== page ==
Dementia caregivers coping strategies and their relationship to health and well-being: The Cache County Study

Christine M. Snyder, Elizabeth Fauth, Joseph Wanzek, Kathleen W. Piercy, Maria C. Norton, Chris Corcoran, Peter V. Rabins, Constantine G. Lyketsos, Joann T. Tschanz

Research output: Contribution to journalArticlepeer-review


Objectives: Prior research identifies that psychological outcomes among dementia caregivers are associated with their use of coping strategies. Few studies have tested the association of coping and health longitudinally. Method: This study examined factors associated with the use of coping strategies over time and their associations with physical and mental health outcomes in a population-based sample of 226 dementia caregivers in Cache County, Utah, USA. Caregivers annually completed the Ways of Coping Checklist-Revised, the Beck Anxiety Inventory, and a health interview. Care-recipient cognitive and functional abilities were obtained using the Mini-Mental State Exam and the Clinical Dementia Rating. Neuropsychiatric symptoms were assessed using the Neuropsychiatric Inventory. Results: Caregivers most frequently identified providing care as a problem (37.6%). Linear mixed models of caregiver coping strategies found that the use of most strategies were stable except for increasing Avoidance among adult child caregivers (β = 0.14, p = 0.048). On average, increased Wishful Thinking (β = 2.48, p < 0.001) or Blames Self (β = 1.06, p = 0.002) was associated with higher anxiety scores. Increased use of Blames Others among males (interaction, β = 0.28, p = 0.02) and greater use of Wishful Thinking among younger caregivers (interaction, β = -0.01, p = 0.01) were associated with more caregiver health conditions. Coping strategies were not associated with change in anxiety or health conditions over time. Conclusion: Our results emphasize the importance of caregiver coping strategies on caregiver health and well-being and may identify subgroups of persons at risk for worse outcomes.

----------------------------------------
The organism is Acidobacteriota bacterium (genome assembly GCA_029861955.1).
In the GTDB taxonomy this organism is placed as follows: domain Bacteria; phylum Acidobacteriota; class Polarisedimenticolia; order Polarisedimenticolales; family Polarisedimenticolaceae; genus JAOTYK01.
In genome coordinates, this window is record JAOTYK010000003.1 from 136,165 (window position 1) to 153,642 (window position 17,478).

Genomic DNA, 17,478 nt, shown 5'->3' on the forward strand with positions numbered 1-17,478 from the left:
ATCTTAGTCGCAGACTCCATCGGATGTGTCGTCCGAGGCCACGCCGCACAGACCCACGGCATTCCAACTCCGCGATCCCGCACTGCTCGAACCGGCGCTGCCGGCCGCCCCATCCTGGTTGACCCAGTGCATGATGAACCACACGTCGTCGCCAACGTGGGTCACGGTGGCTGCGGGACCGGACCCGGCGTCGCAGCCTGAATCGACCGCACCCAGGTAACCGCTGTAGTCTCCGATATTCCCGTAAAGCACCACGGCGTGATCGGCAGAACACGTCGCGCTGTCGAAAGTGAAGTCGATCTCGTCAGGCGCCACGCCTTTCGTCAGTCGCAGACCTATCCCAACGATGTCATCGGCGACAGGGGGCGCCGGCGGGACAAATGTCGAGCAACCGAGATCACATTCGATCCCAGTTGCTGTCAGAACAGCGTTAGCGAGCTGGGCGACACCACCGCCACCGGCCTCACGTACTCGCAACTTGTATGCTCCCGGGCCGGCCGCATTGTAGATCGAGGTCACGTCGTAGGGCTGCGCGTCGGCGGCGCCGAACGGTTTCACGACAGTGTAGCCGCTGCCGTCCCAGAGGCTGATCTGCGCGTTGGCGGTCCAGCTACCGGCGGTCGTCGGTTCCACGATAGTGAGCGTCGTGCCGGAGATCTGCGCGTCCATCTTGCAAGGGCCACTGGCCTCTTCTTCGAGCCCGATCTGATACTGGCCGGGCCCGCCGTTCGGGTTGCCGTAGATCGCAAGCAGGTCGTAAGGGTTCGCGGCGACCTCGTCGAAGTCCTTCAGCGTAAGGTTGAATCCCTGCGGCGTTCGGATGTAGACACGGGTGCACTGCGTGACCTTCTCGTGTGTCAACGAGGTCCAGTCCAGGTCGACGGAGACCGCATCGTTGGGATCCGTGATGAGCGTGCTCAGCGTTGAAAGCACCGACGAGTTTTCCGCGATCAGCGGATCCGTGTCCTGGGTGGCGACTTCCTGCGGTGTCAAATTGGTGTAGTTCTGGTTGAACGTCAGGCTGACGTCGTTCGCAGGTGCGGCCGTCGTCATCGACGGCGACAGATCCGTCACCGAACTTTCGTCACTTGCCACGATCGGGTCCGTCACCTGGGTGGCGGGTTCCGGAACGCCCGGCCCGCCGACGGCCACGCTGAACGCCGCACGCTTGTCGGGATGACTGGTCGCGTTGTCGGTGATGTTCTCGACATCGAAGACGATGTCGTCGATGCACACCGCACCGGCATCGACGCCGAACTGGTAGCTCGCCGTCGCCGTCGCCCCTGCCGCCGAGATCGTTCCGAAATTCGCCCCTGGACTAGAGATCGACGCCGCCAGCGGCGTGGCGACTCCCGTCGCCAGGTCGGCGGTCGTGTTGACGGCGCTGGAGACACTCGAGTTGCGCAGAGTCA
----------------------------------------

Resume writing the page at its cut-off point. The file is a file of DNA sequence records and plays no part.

Original languageEnglish (US)
Pages (from-to)390-399
Number of pages10
JournalAging and Mental Health
Issue number5
StatePublished - Jan 1 2015


  • caregiver coping
  • caregiver medical conditions
  • caregiver psychological outcomes
  • dementia
  • dementia caregiving
  • problem-focused coping

ASJC Scopus subject areas

  • Phychiatric Mental Health
  • Gerontology
  • Geriatrics and Gerontology
  • Psychiatry and Mental health


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